In 2018, America's space agency, in collaboration with the University of Maryland, is going to send a laser into the galaxies to assess the world's trees.
It won't be the first time NASA dabbles in lidar technology -- shooting lasers onto things and recording what comes back -- but it will be the first time the agency sends a laser specifically designed to measure the intricate structure of forests.
The goal of the mission, fittingly named GEDI, an acronym for Global Ecosystem Dynamics Investigation lidar, is to map forests trunk to canopy -- or, to put it another way, to measure the volume of the world's forests and visualize them in 3-D.
By combining data on how much carbon is stored in wood with GEDI measurements, researchers are hoping to compile a solid estimate of the carbon stored in forests for the first time.
"It will absolutely be a game changer," said Laura Duncanson, a postdoctoral fellow at NASA's Goddard Space Flight Center who works on the GEDI team. "Lidar is the only technology that can penetrate the forest floor and estimate carbon."
Globally, forests are estimated to suck up between 10 and 14 percent of current gross emissions. The activities of the land-use sector, which includes forests but also agriculture and land-use changes, account for about 24 percent of global greenhouse gas emissions. Many researchers who tally emissions have conceded that the world has little chance of keeping warming below the agreed 2-degree-Celsius threshold without the carbon sequestration of forests.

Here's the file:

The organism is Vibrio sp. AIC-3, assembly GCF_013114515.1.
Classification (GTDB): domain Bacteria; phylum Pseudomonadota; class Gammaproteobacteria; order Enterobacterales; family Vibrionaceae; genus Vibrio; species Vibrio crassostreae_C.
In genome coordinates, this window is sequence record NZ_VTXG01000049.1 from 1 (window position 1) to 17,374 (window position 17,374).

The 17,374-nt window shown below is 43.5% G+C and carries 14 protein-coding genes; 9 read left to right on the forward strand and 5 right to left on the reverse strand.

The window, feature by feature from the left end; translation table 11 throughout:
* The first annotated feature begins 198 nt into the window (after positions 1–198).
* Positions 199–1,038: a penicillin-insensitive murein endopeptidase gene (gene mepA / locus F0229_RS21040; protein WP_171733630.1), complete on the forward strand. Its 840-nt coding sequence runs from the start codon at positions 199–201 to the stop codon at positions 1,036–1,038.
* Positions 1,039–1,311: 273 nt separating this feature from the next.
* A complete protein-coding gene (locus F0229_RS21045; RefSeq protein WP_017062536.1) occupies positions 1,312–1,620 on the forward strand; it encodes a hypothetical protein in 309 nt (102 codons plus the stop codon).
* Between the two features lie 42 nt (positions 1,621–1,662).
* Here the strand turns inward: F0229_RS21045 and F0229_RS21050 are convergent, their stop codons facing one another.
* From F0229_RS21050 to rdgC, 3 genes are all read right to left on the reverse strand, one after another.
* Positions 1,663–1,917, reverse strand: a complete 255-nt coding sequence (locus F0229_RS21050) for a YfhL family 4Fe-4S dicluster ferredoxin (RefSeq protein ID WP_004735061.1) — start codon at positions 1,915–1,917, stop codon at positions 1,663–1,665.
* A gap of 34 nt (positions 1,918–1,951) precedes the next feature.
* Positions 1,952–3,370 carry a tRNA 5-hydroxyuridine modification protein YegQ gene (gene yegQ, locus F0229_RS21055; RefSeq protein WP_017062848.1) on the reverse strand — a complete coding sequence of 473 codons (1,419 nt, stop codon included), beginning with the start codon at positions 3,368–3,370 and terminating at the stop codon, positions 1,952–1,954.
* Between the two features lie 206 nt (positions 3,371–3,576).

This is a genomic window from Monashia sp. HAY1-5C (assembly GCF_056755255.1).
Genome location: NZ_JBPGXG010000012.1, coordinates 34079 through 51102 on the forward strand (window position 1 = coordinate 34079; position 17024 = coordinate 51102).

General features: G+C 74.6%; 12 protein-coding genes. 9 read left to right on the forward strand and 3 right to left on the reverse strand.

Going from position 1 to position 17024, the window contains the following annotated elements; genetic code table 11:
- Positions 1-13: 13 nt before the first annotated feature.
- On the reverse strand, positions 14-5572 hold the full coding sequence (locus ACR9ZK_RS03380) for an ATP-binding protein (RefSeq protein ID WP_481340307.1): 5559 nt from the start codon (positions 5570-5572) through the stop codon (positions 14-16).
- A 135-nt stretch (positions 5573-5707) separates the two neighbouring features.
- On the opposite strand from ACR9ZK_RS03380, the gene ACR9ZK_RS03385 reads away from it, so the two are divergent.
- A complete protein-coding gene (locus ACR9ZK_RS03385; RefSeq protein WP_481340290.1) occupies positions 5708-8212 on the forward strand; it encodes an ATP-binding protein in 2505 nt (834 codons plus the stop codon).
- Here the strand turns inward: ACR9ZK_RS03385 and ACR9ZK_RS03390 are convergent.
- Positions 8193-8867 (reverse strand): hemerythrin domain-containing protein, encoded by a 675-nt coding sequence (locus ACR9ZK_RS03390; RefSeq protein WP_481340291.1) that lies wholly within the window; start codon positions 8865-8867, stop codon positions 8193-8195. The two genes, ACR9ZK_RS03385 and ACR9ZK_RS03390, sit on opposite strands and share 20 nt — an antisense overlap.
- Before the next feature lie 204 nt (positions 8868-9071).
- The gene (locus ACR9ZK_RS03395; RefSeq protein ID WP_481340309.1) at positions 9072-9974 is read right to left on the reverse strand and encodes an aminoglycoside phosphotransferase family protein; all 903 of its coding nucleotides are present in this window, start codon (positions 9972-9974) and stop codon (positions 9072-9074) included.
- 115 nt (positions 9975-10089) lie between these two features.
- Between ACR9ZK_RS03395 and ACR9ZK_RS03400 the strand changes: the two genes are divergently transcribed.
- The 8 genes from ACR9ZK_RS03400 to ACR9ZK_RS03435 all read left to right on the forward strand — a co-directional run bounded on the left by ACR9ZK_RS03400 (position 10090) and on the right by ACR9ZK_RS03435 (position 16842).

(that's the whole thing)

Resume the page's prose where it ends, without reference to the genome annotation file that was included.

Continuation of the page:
But not all forests are created equal in their carbon-storing abilities. Furthermore, as forest-rich nations consider how to meet their climate goals set forth at the Paris climate talks late last year, understanding where and how carbon is being stored in their trees will become increasingly important.
GEDI, many hope, will unlock the next frontier of forest and carbon mapping.
Technology spurs growth
Over the last few years, the forest carbon monitoring and mapping world has expanded and relatively quickly, according to experts.
The rising popularity of the U.N.-backed deforestation program, Reducing Emissions from Deforestation and Forest Degradation in Developing Countries (REDD+) has boosted demand for baseline data and monitoring of the carbon stored in the world's forests. At the same time, computing power, the number of satellites and the cost of remote-sensing technology have improved rapidly.
"Technology has allowed us to go so much further," said Nancy Harris, research manager for the World Resources Institute's online, interactive forest data program, Global Forest Watch. "Probably even less than 10 years ago, we were relying on FAO data reported every five years on forest biomass and area information."
Those in the forest world have long worked on measuring forests and deforestation and estimating carbon. Famously, the Brazilian government, facing troubling rates of forest loss in the Amazon in the 1980s, announced a plan in the 1990s to begin monitoring deforestation, while the authorities cracked down on those clearing the forest.